BP is set to hire over 100 employees to its offshore wind division as the energy company rapidly expands its operations in the fast-growing sector around the world.

The hiring process will begin in the coming weeks, as part of BP's ambition to double the size of the offshore team to 800 employees over the next two years, Matthias Bausenwein, BP's head of offshore wind, told Reuters.

"That means bringing a lot of our talent within BP but we will also have to find people from the outside," Bausenwein said.

Since CEO Bernard Looney took office three years ago, the London-based company, which has around 60,000 employees, has cut thousands of jobs in its traditional oil and gas operations while hiring hundreds into its renewables business.

That includes Bausenwein, who joined BP last year from Danish offshore wind giant Ørsted, as well as his boss, Anja-Isabel Dotzenrath, BP head of natural gas and renewables, who also joined last year after heading RWE Renewables.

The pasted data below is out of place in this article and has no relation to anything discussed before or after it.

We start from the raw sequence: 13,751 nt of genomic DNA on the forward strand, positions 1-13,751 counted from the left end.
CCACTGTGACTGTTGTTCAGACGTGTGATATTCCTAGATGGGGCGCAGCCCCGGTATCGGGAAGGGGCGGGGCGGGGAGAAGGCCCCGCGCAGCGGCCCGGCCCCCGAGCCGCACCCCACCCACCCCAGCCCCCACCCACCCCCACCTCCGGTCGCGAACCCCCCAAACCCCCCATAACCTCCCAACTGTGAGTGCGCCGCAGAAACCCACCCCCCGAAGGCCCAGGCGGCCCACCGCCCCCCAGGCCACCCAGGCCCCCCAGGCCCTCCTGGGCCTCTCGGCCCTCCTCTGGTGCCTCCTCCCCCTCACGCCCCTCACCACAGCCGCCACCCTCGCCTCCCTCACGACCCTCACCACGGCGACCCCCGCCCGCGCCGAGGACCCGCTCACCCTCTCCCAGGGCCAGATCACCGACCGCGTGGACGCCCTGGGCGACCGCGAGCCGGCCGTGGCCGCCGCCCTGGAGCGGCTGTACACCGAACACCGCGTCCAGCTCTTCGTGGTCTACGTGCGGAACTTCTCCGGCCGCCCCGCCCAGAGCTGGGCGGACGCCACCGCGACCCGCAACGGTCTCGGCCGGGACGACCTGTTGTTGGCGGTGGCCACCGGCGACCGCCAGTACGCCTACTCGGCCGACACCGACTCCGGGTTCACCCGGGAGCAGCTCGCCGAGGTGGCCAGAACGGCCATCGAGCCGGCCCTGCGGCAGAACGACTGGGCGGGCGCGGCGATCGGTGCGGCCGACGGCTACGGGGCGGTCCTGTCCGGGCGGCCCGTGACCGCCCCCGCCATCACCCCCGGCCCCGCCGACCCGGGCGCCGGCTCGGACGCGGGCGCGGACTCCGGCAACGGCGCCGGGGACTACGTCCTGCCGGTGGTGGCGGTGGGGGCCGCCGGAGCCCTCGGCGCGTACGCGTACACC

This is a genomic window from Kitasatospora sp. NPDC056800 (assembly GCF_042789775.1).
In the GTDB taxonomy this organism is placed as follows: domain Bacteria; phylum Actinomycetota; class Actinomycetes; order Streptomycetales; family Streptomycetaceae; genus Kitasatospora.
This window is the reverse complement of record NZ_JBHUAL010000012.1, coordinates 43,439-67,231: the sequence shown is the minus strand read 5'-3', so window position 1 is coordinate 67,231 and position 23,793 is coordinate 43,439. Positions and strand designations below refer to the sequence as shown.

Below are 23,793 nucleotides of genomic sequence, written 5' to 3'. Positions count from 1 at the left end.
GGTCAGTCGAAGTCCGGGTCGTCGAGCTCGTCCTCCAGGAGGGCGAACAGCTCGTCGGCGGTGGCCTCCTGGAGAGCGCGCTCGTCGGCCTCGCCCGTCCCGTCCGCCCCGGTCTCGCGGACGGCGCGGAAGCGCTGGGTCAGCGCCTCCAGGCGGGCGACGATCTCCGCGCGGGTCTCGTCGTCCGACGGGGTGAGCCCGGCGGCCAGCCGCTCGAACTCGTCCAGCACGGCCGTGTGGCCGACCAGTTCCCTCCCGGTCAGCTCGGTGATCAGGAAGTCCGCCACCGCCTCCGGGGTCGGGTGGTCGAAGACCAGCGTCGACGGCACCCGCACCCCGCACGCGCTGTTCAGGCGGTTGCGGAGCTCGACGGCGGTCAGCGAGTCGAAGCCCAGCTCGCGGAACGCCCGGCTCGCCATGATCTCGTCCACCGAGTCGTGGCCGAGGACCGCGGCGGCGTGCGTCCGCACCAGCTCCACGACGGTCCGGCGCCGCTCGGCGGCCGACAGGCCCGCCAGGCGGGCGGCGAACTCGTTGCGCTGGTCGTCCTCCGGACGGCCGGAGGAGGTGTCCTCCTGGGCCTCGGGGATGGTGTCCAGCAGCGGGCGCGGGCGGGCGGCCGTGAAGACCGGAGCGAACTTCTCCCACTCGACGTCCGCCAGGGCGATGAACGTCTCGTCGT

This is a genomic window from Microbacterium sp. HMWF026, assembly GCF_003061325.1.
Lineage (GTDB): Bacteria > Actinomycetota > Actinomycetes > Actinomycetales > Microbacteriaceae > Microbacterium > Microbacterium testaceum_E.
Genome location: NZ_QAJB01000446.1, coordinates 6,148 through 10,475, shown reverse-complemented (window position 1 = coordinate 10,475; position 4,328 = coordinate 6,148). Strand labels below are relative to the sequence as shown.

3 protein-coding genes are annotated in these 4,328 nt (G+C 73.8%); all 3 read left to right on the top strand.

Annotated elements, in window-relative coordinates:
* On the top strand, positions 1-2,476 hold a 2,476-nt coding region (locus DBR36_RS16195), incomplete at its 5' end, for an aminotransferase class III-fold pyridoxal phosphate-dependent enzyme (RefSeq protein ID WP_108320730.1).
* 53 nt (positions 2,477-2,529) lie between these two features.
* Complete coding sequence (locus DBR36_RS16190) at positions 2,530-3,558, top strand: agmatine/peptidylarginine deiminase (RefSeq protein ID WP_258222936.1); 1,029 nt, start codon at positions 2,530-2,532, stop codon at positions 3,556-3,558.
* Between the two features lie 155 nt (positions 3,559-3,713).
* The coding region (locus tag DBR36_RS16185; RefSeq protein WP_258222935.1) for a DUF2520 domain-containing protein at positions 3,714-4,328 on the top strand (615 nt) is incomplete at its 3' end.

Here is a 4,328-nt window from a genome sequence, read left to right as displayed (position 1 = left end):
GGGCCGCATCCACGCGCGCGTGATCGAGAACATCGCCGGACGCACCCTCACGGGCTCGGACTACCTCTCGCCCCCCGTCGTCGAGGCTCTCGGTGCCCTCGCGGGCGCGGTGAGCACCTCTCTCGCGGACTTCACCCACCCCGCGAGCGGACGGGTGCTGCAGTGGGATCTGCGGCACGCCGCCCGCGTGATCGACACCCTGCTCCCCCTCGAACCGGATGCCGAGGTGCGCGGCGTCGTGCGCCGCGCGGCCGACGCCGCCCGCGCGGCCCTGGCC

The aim of the hiring campaign, which breaks with a long energy major tradition of developing talent internally, is to build an "engineering backbone" for BP's offshore wind operations in Europe.

It will also include hiring in Japan, South Korea and the United States where BP is seeking to invest.

Offshore wind is central to BP's strategy to increase its renewables and low-carbon energy output by the end of the decade to reduce greenhouse gas emissions.

Its hydrogen business is also expected to play a big part in decarbonization, and BP has been hiring dozens of employees to work in it.

BP in recent months accelerated its expansion in offshore wind, forming joint ventures in Britain, Germany, Japan and the United States to develop large projects.

On Feb. 15, it announced it had entered the South Korean offshore wind sector after acquiring a 55% stake in Deep Wind Offshore's early-stage portfolio.

By 2030, the company aims to grow its installed renewable energy capacity to 10 gigawatts (GW) from around 2.2 GW at the end of 2022. It also wants to have 50 GW of renewables projects under some stage of development by then.

The expansion in offshore wind is in spite of recent concerns over thinning margins in the sector due to supply chain issues and growing competition, although last week Looney rowed back on plans to cut the company's oil and gas output after BP reported a record profit of $28 billion in 2022.

Bausenwein said that some of the inflationary pressure in the offshore wind sector was "calming down."